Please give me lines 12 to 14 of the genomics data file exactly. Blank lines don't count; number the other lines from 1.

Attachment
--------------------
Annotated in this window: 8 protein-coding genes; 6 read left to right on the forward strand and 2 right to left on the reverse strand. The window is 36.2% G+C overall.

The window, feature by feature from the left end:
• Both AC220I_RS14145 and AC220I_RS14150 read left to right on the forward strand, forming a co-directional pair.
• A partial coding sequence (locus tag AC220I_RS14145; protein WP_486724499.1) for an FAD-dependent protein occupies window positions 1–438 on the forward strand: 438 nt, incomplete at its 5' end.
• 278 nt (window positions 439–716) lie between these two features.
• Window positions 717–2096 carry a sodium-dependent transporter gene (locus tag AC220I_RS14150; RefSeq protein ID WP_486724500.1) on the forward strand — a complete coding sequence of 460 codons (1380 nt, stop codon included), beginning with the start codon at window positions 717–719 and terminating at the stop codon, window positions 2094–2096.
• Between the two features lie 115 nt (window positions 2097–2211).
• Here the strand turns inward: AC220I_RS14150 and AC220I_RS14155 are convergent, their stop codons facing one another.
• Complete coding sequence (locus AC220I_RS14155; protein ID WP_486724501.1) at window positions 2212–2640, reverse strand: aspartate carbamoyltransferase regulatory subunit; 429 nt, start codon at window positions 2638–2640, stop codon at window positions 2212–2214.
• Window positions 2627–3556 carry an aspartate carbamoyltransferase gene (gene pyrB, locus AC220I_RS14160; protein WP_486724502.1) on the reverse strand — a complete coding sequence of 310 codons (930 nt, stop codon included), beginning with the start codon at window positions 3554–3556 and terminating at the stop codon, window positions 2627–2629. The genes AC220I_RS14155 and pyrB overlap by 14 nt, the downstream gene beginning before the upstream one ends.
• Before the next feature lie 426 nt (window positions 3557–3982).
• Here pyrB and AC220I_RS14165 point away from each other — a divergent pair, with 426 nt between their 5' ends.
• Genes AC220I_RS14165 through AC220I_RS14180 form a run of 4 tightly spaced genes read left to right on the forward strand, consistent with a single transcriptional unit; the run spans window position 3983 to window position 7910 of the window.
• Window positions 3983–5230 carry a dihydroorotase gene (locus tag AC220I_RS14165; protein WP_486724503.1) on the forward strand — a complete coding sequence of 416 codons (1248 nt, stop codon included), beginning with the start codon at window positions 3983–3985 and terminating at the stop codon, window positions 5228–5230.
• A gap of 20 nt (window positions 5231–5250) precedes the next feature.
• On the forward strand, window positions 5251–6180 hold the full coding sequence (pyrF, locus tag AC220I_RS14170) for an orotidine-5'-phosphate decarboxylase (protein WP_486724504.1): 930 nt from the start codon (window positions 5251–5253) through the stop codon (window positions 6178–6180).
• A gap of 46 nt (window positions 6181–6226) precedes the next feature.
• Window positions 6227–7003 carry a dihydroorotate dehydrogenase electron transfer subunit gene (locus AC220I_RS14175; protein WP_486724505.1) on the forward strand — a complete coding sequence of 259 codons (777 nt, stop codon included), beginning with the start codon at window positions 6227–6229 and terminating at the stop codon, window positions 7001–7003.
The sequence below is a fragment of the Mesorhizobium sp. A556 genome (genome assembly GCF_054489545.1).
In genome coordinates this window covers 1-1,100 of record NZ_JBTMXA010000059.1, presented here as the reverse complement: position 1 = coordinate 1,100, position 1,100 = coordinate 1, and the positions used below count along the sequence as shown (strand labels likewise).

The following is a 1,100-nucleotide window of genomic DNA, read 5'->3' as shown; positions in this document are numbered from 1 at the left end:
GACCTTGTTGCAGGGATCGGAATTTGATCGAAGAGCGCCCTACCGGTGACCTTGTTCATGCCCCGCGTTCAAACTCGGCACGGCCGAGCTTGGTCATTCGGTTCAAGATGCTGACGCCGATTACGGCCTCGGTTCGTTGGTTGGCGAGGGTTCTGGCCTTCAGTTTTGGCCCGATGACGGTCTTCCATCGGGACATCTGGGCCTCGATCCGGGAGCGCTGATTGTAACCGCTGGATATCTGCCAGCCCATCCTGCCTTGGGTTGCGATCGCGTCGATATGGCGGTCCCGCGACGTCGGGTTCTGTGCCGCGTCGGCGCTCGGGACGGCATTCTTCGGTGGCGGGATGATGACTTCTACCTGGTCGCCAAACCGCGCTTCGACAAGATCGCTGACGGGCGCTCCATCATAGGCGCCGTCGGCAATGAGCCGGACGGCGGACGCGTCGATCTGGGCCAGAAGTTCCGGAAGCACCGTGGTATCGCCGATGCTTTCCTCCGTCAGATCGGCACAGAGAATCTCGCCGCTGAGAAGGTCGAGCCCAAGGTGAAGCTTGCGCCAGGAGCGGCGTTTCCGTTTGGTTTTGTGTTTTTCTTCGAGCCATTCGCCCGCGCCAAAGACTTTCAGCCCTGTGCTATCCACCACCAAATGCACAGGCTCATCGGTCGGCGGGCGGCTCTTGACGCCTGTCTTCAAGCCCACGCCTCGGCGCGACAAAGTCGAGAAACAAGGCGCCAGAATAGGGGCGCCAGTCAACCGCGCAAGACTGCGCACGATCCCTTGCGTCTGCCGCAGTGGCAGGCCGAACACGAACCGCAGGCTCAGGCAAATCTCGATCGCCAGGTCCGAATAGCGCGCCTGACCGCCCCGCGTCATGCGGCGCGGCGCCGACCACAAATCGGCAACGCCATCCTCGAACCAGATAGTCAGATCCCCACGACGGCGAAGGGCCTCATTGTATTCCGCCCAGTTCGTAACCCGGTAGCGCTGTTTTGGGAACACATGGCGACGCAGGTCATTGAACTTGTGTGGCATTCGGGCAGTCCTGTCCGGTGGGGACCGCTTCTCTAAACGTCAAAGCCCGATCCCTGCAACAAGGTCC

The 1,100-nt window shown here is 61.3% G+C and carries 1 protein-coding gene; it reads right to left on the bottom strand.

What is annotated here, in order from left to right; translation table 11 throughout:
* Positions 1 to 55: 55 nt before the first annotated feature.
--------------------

• Here pyrB and AC220I_RS14165 point away from each other — a divergent pair, with 426 nt between their 5' ends.
• Genes AC220I_RS14165 through AC220I_RS14180 form a run of 4 tightly spaced genes read left to right on the forward strand, consistent with a single transcriptional unit; the run spans window position 3983 to window position 7910 of the window.
• Window positions 3983–5230 carry a dihydroorotase gene (locus tag AC220I_RS14165; protein WP_486724503.1) on the forward strand — a complete coding sequence of 416 codons (1248 nt, stop codon included), beginning with the start codon at window positions 3983–3985 and terminating at the stop codon, window positions 5228–5230.